Rabbinic Reflections: Shabbat Tetzaveh
Welcome to our first entry of Rabbinic Reflections which will appear each Shabbat and include some announcements as well as thoughts for the week.
First, as we enter the month of Adar, we are reminded of the Mitzvah to be happy. As our tradition teaches, “one who enters Adar shall rejoice.”
Well, you certainly have come to the right place! On Monday night March 9th @7:30pm we will join in costume and friendship for a special reading of the Megillah, followed, of course, by snacks and festivities. It promises to be a memorable evening and we encourage you to bring your personal happiness into our midst. For those of you who are early risers, please feel free to join again on Tuesday March 10th @6:30am, followed by bagels and coffee.
In my opinion, one of the most interesting characters in the Megillah is Uncle Mordecai. We know that he stands up for his people and encourages Esther to do the same. But, think about it! While this was going on, Haman had already set up a 150-foot tree from which to hang him (obviously, they did not have the same zoning laws as here in Fort Lee).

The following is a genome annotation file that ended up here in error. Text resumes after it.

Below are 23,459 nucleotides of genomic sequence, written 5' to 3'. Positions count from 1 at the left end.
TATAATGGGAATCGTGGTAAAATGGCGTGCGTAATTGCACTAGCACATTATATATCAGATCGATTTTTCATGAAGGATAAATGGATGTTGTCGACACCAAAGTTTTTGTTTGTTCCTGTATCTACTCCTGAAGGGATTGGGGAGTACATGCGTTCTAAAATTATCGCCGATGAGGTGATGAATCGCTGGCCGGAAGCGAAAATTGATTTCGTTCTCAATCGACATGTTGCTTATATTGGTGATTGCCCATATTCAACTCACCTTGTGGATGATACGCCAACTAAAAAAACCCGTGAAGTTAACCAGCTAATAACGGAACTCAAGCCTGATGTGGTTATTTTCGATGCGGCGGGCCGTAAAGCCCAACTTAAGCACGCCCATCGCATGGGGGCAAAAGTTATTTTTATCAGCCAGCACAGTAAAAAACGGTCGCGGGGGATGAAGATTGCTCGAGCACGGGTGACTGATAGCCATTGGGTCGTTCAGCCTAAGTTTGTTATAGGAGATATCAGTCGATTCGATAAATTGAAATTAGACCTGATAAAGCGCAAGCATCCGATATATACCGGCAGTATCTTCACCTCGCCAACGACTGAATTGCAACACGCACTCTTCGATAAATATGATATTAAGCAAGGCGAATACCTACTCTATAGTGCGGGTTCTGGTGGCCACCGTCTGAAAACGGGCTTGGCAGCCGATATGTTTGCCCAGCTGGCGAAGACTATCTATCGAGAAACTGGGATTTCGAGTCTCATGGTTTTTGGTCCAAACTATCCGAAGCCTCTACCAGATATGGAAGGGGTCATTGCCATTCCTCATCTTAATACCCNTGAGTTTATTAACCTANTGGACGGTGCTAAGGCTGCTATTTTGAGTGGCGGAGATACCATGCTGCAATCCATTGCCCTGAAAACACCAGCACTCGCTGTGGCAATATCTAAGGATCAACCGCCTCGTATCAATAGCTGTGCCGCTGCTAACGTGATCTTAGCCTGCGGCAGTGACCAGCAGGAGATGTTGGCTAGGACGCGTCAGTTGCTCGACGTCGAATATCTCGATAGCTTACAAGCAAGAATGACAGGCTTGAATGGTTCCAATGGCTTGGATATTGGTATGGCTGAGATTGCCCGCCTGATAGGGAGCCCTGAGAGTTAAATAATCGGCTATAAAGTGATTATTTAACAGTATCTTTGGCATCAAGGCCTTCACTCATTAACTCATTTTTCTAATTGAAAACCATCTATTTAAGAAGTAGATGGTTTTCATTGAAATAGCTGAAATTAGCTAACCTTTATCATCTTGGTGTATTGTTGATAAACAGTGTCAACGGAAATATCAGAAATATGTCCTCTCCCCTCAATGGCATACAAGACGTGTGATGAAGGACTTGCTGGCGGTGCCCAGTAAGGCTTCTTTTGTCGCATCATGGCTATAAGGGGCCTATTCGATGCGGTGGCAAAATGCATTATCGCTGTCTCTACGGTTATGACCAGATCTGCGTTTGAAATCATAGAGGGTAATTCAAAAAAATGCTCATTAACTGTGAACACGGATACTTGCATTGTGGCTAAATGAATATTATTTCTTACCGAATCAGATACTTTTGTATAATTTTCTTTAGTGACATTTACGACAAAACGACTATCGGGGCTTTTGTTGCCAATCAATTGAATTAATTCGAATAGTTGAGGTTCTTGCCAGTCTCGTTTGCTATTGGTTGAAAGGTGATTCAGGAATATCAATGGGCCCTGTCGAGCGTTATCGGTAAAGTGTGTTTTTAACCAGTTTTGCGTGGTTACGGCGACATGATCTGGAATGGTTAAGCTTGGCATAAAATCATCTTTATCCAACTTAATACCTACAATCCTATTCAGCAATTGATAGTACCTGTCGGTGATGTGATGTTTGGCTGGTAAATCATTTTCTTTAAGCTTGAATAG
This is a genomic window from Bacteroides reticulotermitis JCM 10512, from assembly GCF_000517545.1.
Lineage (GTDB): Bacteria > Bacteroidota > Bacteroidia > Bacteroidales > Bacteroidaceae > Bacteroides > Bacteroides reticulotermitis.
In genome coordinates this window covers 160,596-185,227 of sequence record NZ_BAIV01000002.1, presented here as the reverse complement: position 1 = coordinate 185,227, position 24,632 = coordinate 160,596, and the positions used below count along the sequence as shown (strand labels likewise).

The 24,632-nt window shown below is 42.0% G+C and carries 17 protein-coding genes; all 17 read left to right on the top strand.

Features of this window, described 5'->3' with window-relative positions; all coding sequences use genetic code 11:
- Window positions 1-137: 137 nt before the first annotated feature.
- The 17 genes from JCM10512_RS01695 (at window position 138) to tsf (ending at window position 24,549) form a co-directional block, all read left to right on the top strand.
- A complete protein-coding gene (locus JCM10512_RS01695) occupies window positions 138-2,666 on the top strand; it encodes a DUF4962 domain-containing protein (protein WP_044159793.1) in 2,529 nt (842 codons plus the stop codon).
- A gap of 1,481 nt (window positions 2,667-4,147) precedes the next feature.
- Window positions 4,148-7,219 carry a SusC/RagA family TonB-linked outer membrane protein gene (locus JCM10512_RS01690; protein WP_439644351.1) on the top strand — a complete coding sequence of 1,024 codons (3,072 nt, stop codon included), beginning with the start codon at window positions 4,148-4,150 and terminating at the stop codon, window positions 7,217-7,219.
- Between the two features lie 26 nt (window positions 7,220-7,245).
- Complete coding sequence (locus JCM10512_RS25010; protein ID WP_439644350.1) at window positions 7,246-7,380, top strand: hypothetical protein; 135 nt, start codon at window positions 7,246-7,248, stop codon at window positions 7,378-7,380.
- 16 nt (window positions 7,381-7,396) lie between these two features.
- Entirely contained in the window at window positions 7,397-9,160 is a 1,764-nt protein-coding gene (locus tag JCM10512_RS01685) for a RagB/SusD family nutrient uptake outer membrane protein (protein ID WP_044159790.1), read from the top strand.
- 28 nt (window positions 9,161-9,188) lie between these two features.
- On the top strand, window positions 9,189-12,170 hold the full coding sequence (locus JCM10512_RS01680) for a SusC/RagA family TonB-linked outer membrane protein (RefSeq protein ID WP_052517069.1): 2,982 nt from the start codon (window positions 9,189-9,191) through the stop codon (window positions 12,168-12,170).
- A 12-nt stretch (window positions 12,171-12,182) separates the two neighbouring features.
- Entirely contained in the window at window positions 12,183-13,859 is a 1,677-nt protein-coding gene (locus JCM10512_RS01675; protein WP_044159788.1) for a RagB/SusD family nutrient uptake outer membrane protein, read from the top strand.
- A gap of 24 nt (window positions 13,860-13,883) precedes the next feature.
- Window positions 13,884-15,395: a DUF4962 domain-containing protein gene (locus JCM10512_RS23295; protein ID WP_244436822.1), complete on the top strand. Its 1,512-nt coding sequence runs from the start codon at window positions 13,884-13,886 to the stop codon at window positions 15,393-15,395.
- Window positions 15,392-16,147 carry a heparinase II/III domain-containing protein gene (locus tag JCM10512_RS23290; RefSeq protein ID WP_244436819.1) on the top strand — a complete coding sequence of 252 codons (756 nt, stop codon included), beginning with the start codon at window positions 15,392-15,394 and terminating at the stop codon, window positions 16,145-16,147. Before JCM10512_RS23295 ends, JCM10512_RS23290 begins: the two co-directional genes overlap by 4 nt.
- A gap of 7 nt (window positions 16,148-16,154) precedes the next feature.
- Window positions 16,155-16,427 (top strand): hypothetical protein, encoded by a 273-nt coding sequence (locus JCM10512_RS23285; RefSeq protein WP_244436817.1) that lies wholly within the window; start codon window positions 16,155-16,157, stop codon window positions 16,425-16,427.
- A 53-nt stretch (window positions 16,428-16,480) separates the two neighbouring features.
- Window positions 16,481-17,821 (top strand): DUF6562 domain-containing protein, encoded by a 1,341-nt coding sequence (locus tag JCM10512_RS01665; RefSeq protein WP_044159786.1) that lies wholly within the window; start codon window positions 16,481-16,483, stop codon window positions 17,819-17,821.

However, before Haman’s plot comes to fruition, Mordecai saves the King, works with Esther to save the Jews and is paraded through the streets in royal clothing on the King’s horse (again, here, probably no Department of Traffic regulations).
Rashi, a medieval commentator, notes alongside the Midrash Rabba, that the amazing thing about Mordecai was that he was the same at the beginning of the story as he was at the end. He was the same righteous individual under pressure as he was when finally becoming the victor. Regardless of life’s circumstances, each day he remained a model human being in terms of sharing his love of God and Judaism with others throughout his community.
So, while the theme of the Purim story is in many ways that of Antisemitism, I prefer to take the more positive message of steadfast love of God and the Jewish community. We here at CBIOTP want to share that love and continue to share happiness with all.
Rabbi Eric L. Wasser